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Tied cottages: who can succeed to the tenancy?

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Posted by Mary Rouse on 29 November 2017

Mary Rouse Partner

We regularly receive requests for advice on how to regain possession of a tied cottage when a statutory tenancy comes to an end, particularly in cases where the history of succession is not easily accessible.

In a recent example, an elderly widow, who had succeeded to a statutory tenancy following her husband’s death some years earlier, died leaving her son in occupation. The landowner wished to take possession of the property but needed to know what rights, if any, the son had in the property and, if he had none, how to achieve his removal efficiently but sensitively.

Son of tenant had no right to remain

It transpired that the widow’s husband worked on a tenanted farm (part of the landowner’s holding) and thus he was entitled to a statutory tenancy under the Rent (Agriculture) Act 1976 to what is normally described as tied cottage. On his death, his widow succeeded to the tenancy, although it was not granted to her in her own right. When she died, her son who was living with her at the time (but had not been living in the cottage when his father died) remained in the property. Under tied cottage legislation, only a spouse or civil partner living with the original tenant immediately before their death can succeed to the tenancy. In the absence of a spouse or civil partner, other family members can succeed to an assured tenancy but only if they have lived at the property for two years before the death of the original tenant. As his mother was not the original tenant, the son, who was retired, was not entitled to succeed to an assured tenancy and therefore had no right to remain in the house.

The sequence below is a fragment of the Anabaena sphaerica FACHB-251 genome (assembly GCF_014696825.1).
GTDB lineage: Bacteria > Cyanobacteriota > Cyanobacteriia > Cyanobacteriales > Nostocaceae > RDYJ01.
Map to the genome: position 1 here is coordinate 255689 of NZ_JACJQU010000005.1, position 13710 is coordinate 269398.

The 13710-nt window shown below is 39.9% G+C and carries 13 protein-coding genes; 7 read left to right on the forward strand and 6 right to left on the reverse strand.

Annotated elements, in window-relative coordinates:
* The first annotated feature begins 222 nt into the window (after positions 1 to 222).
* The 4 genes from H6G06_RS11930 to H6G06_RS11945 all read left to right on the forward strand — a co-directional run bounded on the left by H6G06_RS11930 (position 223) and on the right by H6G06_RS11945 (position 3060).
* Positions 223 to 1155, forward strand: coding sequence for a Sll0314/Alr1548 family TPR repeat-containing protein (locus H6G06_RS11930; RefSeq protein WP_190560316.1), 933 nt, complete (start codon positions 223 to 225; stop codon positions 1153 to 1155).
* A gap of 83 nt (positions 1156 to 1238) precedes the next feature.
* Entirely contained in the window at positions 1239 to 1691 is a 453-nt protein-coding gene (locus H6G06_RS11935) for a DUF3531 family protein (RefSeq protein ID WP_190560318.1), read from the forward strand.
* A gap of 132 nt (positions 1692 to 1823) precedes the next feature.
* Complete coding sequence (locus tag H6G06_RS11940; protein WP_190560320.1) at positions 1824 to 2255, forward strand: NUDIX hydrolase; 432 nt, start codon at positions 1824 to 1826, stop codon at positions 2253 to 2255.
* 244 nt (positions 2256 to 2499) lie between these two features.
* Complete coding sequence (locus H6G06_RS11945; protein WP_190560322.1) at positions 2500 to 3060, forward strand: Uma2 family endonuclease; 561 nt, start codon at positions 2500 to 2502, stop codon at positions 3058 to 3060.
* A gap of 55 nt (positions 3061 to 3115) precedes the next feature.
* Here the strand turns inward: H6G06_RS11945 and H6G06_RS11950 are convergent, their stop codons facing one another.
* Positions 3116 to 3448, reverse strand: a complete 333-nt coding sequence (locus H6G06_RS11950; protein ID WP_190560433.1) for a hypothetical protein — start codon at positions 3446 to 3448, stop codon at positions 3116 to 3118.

Regaining possession

Regaining possession of a property from an individual who considers it home is not always an easy task but the one thing you must avoid is inadvertently creating a tenancy. The following guidance should make the task easier for both landlord and tenant:

  • Do not demand any rent otherwise you risk creating a tenancy with the occupier. However it is reasonable to ask the occupier to pay a use and occupation charge (mesne profits) while he remains in the property;
  • Write and / or visit the occupier to explain that they have no right to succeed to the tenancy and must vacate the property;
  • Although not required, a formal Notice to Quit might help the occupier with an application to the local authority for accommodation;
  • Notify the local authority if housing benefit is still being paid;
  • If the occupier does not leave by the agreed date, you can bring possession proceedings against him as an unauthorised occupier. If undefended, you should achieve an Order for Possession within 2 to 3 months.

Our advice is to give the occupier a reasonable period of time to leave, where possible, especially if they have been living there for a number of years. A cooperative approach is likely to avert possession proceedings which could become protracted if the occupier opts to defend them. In addition, taking a flexible approach to negotiations may also help: unless time is of the essence, you could agree not to charge any use and occupation for a limited period providing they agree to vacate by a specified date.

About the author

Mary Rouse


Mary is an experienced property litigation lawyer.

Mary Rouse

Mary is an experienced property litigation lawyer.

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